Lethbridge Herald, The (Newspaper) - May 29, 1973, Lethbridge, Alberta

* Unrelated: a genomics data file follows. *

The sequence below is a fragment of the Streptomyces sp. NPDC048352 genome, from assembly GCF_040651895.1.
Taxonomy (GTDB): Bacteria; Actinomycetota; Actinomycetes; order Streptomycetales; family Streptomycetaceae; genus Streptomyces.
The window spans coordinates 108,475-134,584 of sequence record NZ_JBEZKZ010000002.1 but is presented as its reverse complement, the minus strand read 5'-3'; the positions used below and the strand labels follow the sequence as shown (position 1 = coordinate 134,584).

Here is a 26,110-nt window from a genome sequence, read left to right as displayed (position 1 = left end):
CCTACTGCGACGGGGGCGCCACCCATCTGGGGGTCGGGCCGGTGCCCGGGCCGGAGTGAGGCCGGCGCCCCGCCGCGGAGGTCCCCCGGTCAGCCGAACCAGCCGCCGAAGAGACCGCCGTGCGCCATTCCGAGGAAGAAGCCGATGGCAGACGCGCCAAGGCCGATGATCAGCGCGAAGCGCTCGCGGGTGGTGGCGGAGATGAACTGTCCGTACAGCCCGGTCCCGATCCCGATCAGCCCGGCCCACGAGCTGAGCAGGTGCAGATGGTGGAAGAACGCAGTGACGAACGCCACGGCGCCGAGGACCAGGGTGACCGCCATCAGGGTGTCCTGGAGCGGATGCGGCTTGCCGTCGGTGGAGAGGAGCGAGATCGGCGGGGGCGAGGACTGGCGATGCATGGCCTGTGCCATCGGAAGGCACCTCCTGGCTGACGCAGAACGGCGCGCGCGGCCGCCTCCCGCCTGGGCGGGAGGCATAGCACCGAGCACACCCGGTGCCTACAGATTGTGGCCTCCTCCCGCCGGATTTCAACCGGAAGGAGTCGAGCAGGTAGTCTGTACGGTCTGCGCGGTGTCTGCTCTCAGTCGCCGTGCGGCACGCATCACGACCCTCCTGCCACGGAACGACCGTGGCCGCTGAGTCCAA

Tuesday, May 29, 1973 THE LETHBRIDGE HERALD IS Ric SWIHART That big tap in the sky final- ly squeeked open over South- ern Alberta, pouring life-giv- ing moisture on thousands of acres of land. Urban residents can't really go through what a fanner goes through during a dry year be- cause of the relatively small yards and that ever-present ur- ban water supply. Turn a tap and those tuhps are instantly But Mr. Farmer has a dif- ferent problem How do you move a 50-foot soaker sprinkler across a piece of laud one mile square? This problem is multi- plied simply because of the shortage of water throughout the majority of Southern Al- berta. Farmers on Alberta's irriga- tion land are in the most ideal situation in agriculture. They can apply water to then: crops at will, time their seeding pro- grams to the time the irriga- tion districts start water mov- ing in the systems and can be assured bc'ier yields than the neighbor without irrgation. This of course follows only if all other factors remain con- stant. They don't and this is what makes farming such a gamble. If an urban resident has a crop failure, his dozen tomato plants, two rows of peas and bmall patch corn really doesn't amount to much. But the farmer doesn't plow, seed and harvest as a hobby or just to have a few fresh vege- tables on the table It is strictly business and if he is successful, the family can eat, drink and be merry like other citizens. If he isn't successful, he hasn't got a union to pay the rent, food bill and living allow- ance. And to a great degree, it is the weather which deter- mines whether the farmer eats, drinks and is merry or whether he just ekes out an existence. So the next time the sky clouds over and a rainfall 'spoils'' a planned outing, think of your rural neighbor. Be- cause, in Southern Alberta, as agriculture goes economically, so goes die rest of the area. The labor situation again is plaguing agriculture. The sugar beet growers are busy applying for workers through the agri- cultural manpower office These native workers, combined with an anticipated addi- tional e workers who come into Sou'hem Alberta on then- own and college and high school students should limit problems Dairy farmers are happy with the provincial government's as- sistance programs to help them increase productivity. But the old labor problems are sneak- ing in the back door to take some of the shine off of the low or no-interest loans. Like one fellow said, "Why should we sink thousands of dol- lars into animals, equipment and buildings just so we can work morning, noon and night for seven days a And a good majority of the job seekers are thinking along the same lines. Today is the day for a few hours o work and a lot of hours of fun and play. Another farmer said the ag- ricultural industry could be the most atractive in Canada if it could be operated like any busi- ness which works 9 a.m. to 5 p m has weekends off and en- tails very httle capital invest- ment. I think farming has been de- veloped to this way of life for a reason. With such a tough row to hoe, only the tough sur- vive And the tough are the ones who can make a success of farming if anyone can It appears irrigation farmers are m trouble Because of a good crop last year and the present dry conditions, many farmers are wanting to expand their equipment but can't supplies are just not there. But in this instance, it is the farmer who is to blame. Irrigation equipment is an ex- pensive proposition at any time and it isn't reasonable for a dealer to be expected to stock thousands of dollars worth, es- pecially when he might be stuck with it for another year. The farmer has to plan fur- ther ahead tlian the next week This means contacting the Al- berta irrigation division of the provincial department of agri- culture and planning the irriga- tion winch can be designed to fill the bill. Then the order has to be made with the irrigation equip- ment dealer in the fall so the equipment can be ready to as- semble in the spring when it is needed Tins iype of thoughtlessness reminds me of Jock, that can- ine companion of this reporter for almost 16 years, when he tackles a can of dog food He sees the can, drools, and then gobbles all lie cai get his mouth around. He never thinks of the next meal. LABELLING There is a new approach to pestic'de labelling in Canada Pesiticides must now be spec- ifically labelled for domestic and commeicial use, and some will be restricted in sale This is in accordance with the new pesticide regulations winch came into effect in Can- ada in November Battery Rentd? You can now rent your bct- tery needs for any seasonal equip, for any 4 month sea- son EXAMPLE New 12 volt 70 A.M. New 6 volt 105 A.H. S6.00 LETHBRIDGE BATTERY CO. 217-12 ST. "B" SOUTH, LETHBRIDGE, ALBERTA UlESTinCHOUSE WESTINGHOUSE LAUNDRY PAIR FREE BONUS WITH LAUNDROMAT Hand wash agitator Usually an extra-cast item It's free during this sale only. Ends hand washing forever. FREE BONUS WITH DRYER Non-tumbling drying rack. Usually an extra- cost option; free for this only Driei cneaken, shoes, buckled belts etc., quietly without tumbling. Removable. Pictured above on the left and right is Mr. and Mrs. Enns of Coaldale receiving congratulations from Mike Miskulin, centre of Smith's Color TV and Appliances. They were one of four families in Southern Alberta to win absolutely the appliance of their choice from Smith's Mr and Mrs Enns chose o Westinghouse automatic washer. SMITH'S FOR.